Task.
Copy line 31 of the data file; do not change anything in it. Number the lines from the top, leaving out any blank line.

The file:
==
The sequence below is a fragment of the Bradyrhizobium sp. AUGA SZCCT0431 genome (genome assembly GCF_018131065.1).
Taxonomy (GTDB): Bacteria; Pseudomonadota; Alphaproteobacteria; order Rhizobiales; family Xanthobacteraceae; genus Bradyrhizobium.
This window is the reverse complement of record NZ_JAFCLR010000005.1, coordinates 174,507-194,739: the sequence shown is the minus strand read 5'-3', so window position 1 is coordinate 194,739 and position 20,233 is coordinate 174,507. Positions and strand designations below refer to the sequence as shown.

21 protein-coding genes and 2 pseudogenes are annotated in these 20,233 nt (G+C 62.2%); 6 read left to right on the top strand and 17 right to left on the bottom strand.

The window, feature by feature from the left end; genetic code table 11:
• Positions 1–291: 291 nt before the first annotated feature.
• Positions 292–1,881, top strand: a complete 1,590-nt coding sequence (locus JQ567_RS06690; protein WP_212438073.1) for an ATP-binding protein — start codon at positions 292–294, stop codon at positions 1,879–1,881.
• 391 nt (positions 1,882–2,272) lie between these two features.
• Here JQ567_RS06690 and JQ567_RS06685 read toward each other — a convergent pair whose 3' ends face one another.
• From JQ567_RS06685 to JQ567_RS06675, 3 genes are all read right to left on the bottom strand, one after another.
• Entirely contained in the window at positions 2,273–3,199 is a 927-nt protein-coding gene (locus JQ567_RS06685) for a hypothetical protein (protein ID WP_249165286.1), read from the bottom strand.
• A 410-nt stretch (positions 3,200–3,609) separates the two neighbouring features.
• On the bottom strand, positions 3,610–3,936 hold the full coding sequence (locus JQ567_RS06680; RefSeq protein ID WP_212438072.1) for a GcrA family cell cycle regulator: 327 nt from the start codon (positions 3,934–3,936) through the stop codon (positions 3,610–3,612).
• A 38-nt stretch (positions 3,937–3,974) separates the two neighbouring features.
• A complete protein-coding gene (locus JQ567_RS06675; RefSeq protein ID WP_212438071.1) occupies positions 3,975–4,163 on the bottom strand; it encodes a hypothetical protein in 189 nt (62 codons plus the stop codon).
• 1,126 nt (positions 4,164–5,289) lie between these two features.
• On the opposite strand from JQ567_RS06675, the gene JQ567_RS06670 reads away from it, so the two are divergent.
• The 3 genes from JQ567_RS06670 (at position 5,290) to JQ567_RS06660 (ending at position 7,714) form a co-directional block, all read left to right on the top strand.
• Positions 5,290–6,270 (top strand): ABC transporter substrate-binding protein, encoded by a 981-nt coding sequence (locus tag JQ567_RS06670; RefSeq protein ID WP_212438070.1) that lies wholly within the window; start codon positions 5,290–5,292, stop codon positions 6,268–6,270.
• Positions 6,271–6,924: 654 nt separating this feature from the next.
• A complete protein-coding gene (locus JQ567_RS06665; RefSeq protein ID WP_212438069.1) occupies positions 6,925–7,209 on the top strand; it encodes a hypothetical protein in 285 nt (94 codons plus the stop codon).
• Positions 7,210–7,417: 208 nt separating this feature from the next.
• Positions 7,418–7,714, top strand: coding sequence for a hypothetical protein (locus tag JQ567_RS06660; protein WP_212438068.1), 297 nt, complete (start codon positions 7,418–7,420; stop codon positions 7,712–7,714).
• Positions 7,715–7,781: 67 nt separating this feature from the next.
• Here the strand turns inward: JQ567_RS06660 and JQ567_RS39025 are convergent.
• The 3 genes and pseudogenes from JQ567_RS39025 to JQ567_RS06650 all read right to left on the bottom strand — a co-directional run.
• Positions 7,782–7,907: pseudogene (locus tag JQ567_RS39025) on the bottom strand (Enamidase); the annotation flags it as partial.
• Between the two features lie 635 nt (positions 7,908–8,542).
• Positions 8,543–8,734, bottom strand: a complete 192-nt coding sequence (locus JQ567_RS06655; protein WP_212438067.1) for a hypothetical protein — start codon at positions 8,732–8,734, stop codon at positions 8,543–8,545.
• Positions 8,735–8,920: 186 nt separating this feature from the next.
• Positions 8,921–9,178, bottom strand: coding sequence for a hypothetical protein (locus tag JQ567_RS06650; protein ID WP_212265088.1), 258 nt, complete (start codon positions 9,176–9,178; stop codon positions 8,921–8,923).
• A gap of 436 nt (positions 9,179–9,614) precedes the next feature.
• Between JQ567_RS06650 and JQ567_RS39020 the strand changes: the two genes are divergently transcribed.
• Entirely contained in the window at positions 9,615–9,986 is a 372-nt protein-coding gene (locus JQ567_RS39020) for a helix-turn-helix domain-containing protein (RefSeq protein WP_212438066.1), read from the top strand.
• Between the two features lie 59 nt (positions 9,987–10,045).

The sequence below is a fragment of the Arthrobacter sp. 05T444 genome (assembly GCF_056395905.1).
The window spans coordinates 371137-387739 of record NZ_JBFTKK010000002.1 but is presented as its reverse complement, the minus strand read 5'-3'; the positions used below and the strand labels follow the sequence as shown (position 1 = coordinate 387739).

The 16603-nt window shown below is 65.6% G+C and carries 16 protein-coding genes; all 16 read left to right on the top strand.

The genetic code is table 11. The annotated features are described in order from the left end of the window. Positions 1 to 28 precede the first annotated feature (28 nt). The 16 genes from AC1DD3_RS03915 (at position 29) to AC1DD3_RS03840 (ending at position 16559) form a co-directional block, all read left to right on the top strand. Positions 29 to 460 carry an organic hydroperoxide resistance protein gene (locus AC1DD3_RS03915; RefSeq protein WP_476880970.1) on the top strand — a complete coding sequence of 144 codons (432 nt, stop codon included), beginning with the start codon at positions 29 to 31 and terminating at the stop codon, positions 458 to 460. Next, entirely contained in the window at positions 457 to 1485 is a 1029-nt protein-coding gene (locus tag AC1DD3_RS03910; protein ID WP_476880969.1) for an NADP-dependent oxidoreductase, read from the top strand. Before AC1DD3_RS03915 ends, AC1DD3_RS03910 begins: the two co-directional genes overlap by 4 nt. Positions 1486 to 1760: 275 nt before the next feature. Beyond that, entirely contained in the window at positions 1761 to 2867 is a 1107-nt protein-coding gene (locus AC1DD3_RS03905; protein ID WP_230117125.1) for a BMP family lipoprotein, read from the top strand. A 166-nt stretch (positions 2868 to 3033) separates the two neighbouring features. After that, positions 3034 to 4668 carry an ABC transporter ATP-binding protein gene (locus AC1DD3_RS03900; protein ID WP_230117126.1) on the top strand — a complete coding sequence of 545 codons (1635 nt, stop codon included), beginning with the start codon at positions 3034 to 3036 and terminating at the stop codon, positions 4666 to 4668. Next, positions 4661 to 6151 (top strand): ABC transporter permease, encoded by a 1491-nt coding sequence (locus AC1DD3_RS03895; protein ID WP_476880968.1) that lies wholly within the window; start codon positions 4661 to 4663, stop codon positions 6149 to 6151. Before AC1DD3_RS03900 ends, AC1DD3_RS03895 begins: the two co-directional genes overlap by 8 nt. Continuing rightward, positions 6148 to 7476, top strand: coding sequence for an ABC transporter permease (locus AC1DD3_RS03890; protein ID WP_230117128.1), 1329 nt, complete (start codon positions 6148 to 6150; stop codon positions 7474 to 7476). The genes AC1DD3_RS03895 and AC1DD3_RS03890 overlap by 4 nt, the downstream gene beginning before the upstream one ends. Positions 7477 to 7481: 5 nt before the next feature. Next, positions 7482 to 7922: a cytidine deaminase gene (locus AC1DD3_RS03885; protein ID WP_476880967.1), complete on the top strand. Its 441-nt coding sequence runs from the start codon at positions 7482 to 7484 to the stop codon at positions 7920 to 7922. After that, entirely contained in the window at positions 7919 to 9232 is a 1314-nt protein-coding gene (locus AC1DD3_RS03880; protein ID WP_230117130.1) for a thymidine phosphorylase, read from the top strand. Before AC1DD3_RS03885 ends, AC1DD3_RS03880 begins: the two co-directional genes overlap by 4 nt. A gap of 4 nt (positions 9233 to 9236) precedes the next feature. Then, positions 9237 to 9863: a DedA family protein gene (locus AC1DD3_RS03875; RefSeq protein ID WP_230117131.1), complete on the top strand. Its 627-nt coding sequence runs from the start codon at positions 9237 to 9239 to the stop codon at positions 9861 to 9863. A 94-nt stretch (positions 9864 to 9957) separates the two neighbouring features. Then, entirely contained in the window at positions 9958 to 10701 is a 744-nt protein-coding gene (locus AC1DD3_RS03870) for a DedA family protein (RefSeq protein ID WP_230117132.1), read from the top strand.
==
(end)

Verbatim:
• Positions 8,921–9,178, bottom strand: coding sequence for a hypothetical protein (locus tag JQ567_RS06650; protein ID WP_212265088.1), 258 nt, complete (start codon positions 9,176–9,178; stop codon positions 8,921–8,923).